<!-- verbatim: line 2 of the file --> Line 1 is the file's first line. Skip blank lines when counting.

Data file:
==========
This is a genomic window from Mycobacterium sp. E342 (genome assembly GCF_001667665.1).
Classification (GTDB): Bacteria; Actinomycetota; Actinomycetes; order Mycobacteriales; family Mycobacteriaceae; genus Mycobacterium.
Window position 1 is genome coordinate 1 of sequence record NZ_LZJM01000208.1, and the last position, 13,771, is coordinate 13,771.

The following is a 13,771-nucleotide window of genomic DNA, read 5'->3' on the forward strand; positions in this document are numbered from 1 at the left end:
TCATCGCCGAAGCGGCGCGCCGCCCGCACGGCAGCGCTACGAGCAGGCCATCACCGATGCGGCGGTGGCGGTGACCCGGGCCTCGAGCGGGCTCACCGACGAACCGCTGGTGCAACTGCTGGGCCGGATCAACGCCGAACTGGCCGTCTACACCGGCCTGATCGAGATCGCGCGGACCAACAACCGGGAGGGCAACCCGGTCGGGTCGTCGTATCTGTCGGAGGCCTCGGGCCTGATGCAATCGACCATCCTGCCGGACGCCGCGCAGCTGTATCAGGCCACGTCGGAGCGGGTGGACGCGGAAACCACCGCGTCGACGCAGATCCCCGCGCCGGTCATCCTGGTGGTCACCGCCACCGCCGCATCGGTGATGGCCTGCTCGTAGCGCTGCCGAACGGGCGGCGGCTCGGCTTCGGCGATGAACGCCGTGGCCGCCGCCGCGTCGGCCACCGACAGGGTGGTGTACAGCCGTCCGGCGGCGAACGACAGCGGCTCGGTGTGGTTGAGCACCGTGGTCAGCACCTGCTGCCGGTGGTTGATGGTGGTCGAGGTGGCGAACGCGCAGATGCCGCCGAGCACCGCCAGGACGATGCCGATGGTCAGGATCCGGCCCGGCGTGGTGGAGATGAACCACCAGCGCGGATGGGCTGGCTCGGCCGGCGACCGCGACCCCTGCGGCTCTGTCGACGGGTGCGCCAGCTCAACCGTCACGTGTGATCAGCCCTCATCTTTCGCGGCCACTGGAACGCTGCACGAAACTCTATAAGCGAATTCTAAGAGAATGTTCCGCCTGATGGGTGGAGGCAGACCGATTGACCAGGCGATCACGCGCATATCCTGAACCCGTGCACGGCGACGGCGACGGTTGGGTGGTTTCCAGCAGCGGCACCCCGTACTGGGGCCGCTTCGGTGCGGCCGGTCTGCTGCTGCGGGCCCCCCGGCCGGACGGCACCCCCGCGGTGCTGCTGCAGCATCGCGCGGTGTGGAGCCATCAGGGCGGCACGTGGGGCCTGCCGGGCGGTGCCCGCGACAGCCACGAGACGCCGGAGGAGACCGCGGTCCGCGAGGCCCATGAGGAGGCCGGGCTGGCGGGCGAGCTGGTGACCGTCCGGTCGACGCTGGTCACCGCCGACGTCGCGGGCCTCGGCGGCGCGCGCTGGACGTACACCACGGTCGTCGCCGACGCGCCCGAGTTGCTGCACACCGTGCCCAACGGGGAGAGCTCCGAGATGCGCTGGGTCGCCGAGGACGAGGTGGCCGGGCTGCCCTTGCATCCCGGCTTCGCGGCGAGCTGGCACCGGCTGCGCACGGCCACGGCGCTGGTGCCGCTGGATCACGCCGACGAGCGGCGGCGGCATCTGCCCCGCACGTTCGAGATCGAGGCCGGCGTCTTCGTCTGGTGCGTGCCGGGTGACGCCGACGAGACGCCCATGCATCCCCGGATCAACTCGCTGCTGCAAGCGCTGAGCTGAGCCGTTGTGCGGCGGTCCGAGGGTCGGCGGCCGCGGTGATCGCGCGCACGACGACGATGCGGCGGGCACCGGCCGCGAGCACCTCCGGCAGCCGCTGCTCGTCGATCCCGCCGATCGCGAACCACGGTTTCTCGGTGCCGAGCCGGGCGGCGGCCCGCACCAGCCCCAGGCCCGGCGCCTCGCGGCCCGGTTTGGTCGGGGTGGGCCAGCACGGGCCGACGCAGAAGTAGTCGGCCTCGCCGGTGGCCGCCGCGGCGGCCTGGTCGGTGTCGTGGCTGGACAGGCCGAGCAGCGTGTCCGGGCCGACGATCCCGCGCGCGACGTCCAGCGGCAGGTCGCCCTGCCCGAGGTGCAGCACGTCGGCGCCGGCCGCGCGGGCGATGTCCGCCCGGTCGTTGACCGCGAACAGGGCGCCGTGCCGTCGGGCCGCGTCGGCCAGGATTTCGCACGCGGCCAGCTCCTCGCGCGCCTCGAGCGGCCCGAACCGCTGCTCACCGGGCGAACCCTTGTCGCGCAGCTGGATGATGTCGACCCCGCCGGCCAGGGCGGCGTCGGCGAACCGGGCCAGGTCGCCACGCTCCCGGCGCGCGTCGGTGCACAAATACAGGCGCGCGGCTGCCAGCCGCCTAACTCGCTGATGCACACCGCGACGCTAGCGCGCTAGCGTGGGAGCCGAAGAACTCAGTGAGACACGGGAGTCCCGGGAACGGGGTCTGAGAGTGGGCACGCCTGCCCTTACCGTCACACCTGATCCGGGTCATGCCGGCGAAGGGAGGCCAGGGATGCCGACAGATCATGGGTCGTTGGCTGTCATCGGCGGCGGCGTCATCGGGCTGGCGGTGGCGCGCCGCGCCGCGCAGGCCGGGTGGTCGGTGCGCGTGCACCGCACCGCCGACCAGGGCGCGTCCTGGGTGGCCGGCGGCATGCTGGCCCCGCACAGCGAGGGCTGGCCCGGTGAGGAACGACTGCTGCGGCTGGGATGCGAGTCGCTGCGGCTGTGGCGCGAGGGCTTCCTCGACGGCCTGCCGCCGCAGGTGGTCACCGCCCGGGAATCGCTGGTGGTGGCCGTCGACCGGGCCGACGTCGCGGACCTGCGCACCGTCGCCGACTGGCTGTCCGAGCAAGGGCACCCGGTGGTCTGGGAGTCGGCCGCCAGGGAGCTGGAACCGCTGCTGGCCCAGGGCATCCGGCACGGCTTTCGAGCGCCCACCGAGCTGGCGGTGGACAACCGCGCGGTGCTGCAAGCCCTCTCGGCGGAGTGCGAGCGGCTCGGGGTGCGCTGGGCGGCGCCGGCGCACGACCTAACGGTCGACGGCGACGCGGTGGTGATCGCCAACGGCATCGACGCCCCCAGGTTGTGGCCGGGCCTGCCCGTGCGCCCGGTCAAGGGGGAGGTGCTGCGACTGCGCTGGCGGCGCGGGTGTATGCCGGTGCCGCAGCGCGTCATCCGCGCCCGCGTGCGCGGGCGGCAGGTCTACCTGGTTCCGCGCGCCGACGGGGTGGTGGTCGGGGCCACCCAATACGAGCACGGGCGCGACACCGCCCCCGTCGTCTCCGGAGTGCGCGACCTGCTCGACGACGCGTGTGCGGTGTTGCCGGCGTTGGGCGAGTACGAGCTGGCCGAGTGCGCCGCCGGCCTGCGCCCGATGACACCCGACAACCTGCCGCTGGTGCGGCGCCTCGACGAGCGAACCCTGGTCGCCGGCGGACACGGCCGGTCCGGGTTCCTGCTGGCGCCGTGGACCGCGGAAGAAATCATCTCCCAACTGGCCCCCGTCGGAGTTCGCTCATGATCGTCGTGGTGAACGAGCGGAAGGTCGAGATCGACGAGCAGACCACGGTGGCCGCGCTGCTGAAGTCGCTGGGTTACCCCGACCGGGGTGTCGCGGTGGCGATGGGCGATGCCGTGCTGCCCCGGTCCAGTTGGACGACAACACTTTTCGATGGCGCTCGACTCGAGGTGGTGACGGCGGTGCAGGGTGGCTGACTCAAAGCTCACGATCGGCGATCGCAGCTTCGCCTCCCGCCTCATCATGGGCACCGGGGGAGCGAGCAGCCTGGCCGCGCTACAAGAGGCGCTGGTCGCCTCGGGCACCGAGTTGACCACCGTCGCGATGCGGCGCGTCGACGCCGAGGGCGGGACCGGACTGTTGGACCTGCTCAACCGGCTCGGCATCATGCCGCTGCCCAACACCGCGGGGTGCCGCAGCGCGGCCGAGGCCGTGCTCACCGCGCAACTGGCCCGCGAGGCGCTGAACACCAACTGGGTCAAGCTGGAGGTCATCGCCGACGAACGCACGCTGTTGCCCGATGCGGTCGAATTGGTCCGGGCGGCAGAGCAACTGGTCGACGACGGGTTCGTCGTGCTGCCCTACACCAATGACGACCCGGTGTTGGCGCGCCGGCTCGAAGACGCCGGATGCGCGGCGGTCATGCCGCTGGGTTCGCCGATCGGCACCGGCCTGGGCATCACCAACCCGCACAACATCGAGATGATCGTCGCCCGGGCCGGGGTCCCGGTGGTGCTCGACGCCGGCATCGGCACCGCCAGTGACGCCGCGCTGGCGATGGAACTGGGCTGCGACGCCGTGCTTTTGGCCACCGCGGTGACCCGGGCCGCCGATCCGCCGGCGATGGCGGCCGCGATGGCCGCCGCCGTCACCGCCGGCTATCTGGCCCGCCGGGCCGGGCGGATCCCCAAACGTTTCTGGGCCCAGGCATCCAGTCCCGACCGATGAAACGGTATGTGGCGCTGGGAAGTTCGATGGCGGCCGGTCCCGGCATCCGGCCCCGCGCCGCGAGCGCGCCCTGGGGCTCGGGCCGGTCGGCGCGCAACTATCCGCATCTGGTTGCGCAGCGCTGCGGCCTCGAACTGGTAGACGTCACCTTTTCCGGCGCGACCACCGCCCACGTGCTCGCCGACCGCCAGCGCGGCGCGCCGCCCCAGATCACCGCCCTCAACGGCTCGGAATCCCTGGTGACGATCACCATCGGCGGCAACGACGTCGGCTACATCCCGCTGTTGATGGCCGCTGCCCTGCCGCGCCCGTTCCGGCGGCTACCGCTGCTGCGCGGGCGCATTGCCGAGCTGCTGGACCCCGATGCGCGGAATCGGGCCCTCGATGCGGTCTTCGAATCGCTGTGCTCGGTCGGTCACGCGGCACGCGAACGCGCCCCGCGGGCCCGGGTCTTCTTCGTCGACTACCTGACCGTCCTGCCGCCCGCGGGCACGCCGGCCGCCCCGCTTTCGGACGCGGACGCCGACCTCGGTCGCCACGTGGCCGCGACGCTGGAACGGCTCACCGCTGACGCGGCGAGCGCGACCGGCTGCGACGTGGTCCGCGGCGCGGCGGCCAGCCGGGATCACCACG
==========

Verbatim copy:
Classification (GTDB): Bacteria; Actinomycetota; Actinomycetes; order Mycobacteriales; family Mycobacteriaceae; genus Mycobacterium.